Looking for a way to try and beat the midwinter blues? Two virtual arts series, taking place over roughly the same length of time, offer some relief.
The organizers of Laurel Park in Northampton and CitySpace in Easthampton are running a series of events that start this month and run through March (with an event in April). From music to storytelling, from theater to conversations with writers and artists, eight performances are on the program between the two series.
Burns Maxey, president of CitySpace, suggests that the nonprofit’s series offers a great way to “get through those cold days” by highlighting the work that artists in the area continue to do even as the pandemic has taken hold. put an end to live events for months.
“The arts, in all their forms, have the capacity to uplift us in times of adversity,” Maxey said in a statement.
What CitySpace calls “Four Virtual Nights On the Town” begins Sunday, February 14 with “Live in a Groove,” which features music and conversations with singer and jazz pianist Karrin Allyson and James Argiro, a pianist, songwriter and arranger who has worked with dozens of musicians and artists ranging from Lionel Hampton to Count Basie to Carol Channing.
The hour-long program, which starts at 6 p.m., will air from Luthier’s Co-op, where five-time Grammy-nominated jazz nominee Allyson will join Argio to discuss their experience playing music through the world and to play some music too. Argio, who teaches music at Westfield State University, was already a member of an R & B / blues group at age 16 that supported 1950s bands such as The Drifters.
Other events in the CitySpace series include “The Writer’s Imagination” on March 7, a panel discussion featuring four writers from the region: María José Giménez, Easthampton poet laureate and translator; poet and children’s writer Lesléa Newman; fiction writer Kelly Link, a MacArthur Fellow and Pulitzer Prize nominee; and poet / translator Michael Favala Goldman.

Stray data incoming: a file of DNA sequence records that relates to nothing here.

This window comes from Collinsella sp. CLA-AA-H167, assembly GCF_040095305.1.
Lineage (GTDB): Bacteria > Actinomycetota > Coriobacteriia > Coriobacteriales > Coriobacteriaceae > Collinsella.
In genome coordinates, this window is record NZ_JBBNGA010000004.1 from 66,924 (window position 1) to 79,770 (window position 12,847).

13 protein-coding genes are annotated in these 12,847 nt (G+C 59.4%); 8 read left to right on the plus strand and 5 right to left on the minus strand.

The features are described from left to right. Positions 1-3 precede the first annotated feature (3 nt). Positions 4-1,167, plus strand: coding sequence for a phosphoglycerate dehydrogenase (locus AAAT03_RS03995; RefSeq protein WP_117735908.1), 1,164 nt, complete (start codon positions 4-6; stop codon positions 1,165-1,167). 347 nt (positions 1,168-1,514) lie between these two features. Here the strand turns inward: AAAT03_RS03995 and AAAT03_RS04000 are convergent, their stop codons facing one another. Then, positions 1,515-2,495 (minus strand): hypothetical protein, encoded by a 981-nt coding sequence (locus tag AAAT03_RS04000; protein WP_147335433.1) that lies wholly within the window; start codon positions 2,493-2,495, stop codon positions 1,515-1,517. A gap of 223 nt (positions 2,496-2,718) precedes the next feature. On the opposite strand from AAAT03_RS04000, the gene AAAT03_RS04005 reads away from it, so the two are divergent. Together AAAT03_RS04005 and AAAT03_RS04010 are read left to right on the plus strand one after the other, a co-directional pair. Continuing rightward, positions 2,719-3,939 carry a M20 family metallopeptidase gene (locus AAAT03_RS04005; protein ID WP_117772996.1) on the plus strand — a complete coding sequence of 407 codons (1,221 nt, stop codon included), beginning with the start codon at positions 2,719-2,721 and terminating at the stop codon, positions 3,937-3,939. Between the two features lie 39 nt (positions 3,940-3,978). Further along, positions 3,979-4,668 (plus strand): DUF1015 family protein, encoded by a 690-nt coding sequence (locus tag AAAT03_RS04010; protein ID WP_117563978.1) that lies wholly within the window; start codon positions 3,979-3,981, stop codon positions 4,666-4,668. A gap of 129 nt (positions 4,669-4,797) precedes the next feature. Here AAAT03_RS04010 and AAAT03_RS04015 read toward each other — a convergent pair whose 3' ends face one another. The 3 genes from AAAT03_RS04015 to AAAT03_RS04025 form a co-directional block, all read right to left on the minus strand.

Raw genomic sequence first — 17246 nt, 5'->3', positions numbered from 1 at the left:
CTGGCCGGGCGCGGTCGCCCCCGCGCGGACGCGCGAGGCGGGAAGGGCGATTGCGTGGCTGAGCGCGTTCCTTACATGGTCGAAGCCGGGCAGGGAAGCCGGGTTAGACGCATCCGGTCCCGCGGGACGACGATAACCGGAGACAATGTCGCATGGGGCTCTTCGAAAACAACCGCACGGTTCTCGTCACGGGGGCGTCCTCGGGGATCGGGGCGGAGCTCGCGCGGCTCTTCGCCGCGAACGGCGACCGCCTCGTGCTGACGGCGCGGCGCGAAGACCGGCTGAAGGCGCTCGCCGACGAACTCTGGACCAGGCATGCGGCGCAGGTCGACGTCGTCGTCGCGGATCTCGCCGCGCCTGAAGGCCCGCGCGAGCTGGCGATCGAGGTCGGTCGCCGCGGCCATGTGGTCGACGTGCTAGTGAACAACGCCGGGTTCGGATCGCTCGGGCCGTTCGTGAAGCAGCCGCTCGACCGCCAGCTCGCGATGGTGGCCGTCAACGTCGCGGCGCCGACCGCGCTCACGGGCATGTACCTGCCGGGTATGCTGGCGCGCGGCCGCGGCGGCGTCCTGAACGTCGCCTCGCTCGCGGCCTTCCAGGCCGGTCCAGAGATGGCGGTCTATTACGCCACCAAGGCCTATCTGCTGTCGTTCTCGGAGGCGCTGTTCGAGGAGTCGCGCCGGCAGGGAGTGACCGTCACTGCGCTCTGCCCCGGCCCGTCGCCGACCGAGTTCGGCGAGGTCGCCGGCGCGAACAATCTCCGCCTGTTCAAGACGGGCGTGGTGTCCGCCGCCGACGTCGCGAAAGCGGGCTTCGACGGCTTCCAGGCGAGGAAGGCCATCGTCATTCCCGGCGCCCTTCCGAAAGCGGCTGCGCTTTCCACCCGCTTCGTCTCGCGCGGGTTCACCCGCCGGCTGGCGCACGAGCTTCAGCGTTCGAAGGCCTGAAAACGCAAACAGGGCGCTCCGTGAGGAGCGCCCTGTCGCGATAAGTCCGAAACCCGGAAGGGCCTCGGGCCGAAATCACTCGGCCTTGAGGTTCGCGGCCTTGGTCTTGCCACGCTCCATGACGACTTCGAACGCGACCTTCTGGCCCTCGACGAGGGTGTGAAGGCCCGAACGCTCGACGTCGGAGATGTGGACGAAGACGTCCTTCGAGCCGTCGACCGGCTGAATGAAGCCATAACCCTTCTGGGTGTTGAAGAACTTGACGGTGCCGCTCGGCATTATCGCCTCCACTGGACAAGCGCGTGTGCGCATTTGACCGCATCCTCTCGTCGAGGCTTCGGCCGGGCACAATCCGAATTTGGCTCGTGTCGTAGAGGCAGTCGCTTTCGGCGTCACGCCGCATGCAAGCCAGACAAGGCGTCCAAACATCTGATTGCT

For the Laurel Park series, Amherst storytellers Eshu Bumpus and Motoko Dworkin will bring their work to an event on February 11 that kicks off at 7 p.m. and guitarist – and he worked a lot with schools. Dworkin, originally from Japan, has presented to audiences of all ages for nearly 30 years.
Dworkin, who trained with famous American mime artist Tony Montanaro, offers a range of presentations including Asian folk tales, ghost stories, mime vignettes, and memories of his childhood in Japan.
The two played together and will do so again on the 11th; their show’s notes say they will lead audiences “to places as strange and exotic as the Chinese storybook village, a slave trade island in Senegal and inside our own hearts.”
The Laurel Park series is called “Winter Chautauqua,” in reference to the founding of the community in the 1870s as a Methodist summer camp that later became part of a national adult education movement and social known as Chautauqua. The name derives from the social, religious, and artistic camps that began at a site along Lake Chautauqua in western New York State; these gatherings of speakers, teachers, musicians, preachers and others in rural parts of the country remained popular until the early 1900s, including in Laurel Park.
Laurel Park in turn has presented a regular series of cultural and social events over the summer for the past several years, including music, theater, lectures, and more.
The “Winter Chautauqua” program continues February 25 at 7 pm with a presentation by Valley percussionist Tony Vacca, who has toured and performed for years in the Northeastern United States and West Africa. He is also a longtime music teacher who has held workshops in schools on a variety of West African drums and gongs and the balafon, a gourd resonant xylophone.
Laurel Park events will last approximately one hour and 15 minutes and are free, although donations to Laurel Park Arts are encouraged. Visit laurelparkarts.org for more information and for links to register for events.
More information on the CitySpace series is available at cityspaceeasthampton.org/events/. Tickets cost $ 25 per household per event, or $ 80 for all four; reduced prices are available for blacks, natives and people of color. Tickets also come with a variety of perks, including special offers from restaurants in Easthampton.